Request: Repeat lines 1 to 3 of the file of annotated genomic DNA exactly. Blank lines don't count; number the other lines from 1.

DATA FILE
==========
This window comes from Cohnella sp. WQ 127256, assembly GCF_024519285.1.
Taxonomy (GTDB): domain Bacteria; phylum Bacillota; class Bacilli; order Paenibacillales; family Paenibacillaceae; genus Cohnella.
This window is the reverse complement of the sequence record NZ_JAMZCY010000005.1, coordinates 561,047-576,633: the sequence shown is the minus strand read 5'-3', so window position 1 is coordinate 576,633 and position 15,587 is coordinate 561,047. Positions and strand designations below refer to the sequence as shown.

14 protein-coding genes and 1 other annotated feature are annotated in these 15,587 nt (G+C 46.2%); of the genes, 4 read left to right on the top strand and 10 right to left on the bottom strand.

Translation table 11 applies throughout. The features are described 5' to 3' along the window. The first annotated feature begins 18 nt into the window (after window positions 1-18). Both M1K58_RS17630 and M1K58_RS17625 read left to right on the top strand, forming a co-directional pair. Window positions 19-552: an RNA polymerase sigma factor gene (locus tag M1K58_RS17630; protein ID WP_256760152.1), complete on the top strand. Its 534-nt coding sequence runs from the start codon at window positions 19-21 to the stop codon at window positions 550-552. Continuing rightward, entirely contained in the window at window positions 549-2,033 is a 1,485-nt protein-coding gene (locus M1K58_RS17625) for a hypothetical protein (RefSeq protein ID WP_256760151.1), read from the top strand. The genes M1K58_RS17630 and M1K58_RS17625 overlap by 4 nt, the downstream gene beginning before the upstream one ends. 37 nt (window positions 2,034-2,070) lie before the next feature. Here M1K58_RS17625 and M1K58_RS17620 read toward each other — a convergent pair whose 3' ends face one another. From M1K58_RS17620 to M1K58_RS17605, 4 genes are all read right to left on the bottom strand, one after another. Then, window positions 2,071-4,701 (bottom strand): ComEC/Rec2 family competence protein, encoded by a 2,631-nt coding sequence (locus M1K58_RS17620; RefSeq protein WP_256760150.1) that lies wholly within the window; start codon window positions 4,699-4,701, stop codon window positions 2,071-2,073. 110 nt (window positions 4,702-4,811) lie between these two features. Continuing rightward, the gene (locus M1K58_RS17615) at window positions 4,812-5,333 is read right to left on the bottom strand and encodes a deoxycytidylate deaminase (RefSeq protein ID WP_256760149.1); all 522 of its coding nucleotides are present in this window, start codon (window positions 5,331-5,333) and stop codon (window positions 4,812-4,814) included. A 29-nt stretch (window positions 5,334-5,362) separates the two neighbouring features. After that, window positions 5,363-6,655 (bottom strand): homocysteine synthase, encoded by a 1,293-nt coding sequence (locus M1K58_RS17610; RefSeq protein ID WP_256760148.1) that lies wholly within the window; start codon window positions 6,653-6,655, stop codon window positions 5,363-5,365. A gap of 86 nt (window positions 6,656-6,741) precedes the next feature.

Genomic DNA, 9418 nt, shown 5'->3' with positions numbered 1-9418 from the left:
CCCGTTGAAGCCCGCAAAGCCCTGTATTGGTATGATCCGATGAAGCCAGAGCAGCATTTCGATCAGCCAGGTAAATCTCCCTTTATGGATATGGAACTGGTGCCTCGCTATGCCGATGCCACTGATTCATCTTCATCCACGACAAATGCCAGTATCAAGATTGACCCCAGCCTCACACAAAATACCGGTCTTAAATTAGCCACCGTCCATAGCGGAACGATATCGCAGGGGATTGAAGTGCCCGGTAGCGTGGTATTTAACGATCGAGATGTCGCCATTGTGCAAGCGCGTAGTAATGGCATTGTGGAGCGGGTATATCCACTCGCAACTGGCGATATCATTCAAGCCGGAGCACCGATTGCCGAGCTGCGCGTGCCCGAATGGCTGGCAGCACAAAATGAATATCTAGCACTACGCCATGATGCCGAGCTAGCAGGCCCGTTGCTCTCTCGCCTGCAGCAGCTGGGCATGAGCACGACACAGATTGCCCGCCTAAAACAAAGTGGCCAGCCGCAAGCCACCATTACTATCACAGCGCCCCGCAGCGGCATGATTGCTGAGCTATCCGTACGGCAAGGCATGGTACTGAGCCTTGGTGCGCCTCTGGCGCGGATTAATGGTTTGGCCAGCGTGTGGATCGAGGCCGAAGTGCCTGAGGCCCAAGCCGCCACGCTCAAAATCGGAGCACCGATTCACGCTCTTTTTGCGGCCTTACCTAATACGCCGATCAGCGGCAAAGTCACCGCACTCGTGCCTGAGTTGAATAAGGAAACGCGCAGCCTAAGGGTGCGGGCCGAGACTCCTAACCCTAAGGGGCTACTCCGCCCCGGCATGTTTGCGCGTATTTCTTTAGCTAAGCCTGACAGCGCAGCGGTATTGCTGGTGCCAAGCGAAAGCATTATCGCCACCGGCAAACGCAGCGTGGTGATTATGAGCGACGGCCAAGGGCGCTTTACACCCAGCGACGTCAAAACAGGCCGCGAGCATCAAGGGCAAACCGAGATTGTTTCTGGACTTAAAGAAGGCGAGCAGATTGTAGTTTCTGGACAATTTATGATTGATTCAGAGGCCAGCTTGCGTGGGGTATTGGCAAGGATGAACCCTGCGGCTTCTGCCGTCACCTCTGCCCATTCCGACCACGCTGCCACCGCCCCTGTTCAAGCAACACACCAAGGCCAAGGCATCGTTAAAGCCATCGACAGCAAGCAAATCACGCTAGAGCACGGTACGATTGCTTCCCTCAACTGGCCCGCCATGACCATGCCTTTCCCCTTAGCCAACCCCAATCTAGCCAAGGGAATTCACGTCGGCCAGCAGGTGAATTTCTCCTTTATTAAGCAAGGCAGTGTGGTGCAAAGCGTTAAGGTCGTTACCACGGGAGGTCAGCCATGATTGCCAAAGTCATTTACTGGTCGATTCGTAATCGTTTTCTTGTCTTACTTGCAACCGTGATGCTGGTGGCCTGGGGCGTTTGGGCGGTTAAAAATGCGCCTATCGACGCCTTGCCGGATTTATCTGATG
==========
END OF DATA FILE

This window comes from Cohnella sp. WQ 127256, assembly GCF_024519285.1.
Taxonomy (GTDB): domain Bacteria; phylum Bacillota; class Bacilli; order Paenibacillales; family Paenibacillaceae; genus Cohnella.
This window is the reverse complement of the sequence record NZ_JAMZCY010000005.1, coordinates 561,047-576,633: the sequence shown is the minus strand read 5'-3', so window position 1 is coordinate 576,633 and position 15,587 is coordinate 561,047. Positions and strand designations below refer to the sequence as shown.